'The above observations were made by the Supreme Court in the context of a subsisting policy between the insurer and the insured. Obviously so long as the policy subsists, it cannot be permitted to raise defences other than those which are specified in sub-section (2) of section 96 of the Act. We do not think that the Supreme Court intended to lay down such a wide proposition as canvassed by the appellants. We fail to appreciate why the insurer cannot take up a defence that it had not all entered into any contract of insurance with the person who is said to have been insured and that the policy of insurance is not a genuine one. There can be other defences'.
7. In our opinion, the aforesaid observations of the Full Bench of this court no doubt, help Mr. Shah that an insurer can take the defence in respect of genaies of the insurance policy. However this question would only arise if we come to the conclusion that the cover note, exhibit 32, produced in the case is proved to be not genuine.
8. In order to show that the cover not, exhibit 32, is not genuine Mr.Shah has drawn our attention to the following circumstances which according to him would go to show that the over note was not in existence on the date when the accident occurred ie. on November 21, 1973:
(1) When the police had taken the custody of the car all the relevant documents in respect of the said car were found from the said car itself by the police except the cover note, exhibit 32.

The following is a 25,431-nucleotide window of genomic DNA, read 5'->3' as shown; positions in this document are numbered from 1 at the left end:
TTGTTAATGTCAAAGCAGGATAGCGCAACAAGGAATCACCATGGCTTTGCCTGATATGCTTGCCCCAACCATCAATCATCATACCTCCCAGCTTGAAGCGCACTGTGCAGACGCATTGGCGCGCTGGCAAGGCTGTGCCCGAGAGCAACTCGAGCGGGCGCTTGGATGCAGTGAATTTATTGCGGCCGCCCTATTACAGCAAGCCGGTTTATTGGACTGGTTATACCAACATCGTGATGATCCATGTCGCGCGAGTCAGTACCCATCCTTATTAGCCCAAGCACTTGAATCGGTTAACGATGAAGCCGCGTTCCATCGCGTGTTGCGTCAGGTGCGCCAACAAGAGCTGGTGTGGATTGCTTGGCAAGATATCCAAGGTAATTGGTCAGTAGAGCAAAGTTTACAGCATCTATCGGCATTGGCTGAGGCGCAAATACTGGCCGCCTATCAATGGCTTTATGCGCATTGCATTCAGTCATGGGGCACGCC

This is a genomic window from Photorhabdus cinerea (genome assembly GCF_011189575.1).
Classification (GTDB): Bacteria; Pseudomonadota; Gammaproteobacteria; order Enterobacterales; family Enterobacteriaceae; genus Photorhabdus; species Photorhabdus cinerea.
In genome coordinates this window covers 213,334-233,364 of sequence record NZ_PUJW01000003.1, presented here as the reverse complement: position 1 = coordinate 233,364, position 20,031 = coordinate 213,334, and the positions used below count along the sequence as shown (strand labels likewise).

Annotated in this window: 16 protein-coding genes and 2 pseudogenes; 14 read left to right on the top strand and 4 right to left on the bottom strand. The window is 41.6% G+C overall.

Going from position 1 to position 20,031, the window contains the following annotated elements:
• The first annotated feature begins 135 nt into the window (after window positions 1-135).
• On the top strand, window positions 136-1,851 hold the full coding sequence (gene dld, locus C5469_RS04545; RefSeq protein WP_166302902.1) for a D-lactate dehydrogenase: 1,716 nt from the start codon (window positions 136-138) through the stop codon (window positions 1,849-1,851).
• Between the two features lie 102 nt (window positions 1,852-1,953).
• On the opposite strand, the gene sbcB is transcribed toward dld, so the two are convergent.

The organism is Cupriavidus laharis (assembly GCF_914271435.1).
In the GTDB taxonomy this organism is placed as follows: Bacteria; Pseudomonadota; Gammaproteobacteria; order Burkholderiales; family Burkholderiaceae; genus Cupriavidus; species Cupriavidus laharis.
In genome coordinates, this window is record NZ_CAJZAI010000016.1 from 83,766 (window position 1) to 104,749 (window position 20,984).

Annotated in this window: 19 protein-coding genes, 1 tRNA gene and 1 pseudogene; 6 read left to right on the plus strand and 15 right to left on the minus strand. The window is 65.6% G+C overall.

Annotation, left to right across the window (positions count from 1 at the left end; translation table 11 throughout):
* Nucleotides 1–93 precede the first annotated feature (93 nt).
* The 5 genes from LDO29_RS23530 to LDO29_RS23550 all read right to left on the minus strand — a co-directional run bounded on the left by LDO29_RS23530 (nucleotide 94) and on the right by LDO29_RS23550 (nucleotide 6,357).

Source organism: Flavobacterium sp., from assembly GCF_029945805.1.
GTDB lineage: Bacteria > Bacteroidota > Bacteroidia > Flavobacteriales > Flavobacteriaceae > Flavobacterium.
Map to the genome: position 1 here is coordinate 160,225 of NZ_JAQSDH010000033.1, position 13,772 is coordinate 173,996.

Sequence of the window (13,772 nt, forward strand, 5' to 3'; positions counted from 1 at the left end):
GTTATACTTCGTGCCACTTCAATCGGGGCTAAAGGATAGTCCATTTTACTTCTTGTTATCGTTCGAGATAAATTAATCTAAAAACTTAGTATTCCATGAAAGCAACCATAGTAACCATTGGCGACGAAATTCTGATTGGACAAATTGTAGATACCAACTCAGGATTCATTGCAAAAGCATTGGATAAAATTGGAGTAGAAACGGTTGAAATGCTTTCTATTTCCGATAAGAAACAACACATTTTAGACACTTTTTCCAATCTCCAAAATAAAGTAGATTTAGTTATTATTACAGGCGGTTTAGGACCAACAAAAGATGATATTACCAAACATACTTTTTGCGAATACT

(2) When driver, Shabir, gave his explanation at a later stage, he stated that the cover note, exhibit 32, was handed over to the manager Solanki, on November 21, 1973, when he reported about the accident at Ahmedabad. This is not borne out by the evidence of manager, Shri Solanki. Shri Solanki has stated that the cover note exhibit 32 was not handed over to him on November 21, 1973, at Ahmedabad by driver Shabir.
(3) According to the manager Shri Solanki the driver Shabir had not handed over to him the cover note, exhibit 32 till the investigation was completed by the police on November 22, 1973.
(4) The Panchnama shows that some other cover note was found in the car bearing No.GJZ 540/B, which should not had been there unless with a view to dodge the police.
(5) Neither the cover note nor a copy thereof was sent to the insurance company on November 21,22,1973, or up to November 25/26, 1973, as admitted by the manager, Shri Solanki, though the same was alleged to have been issued on November 18, 1973.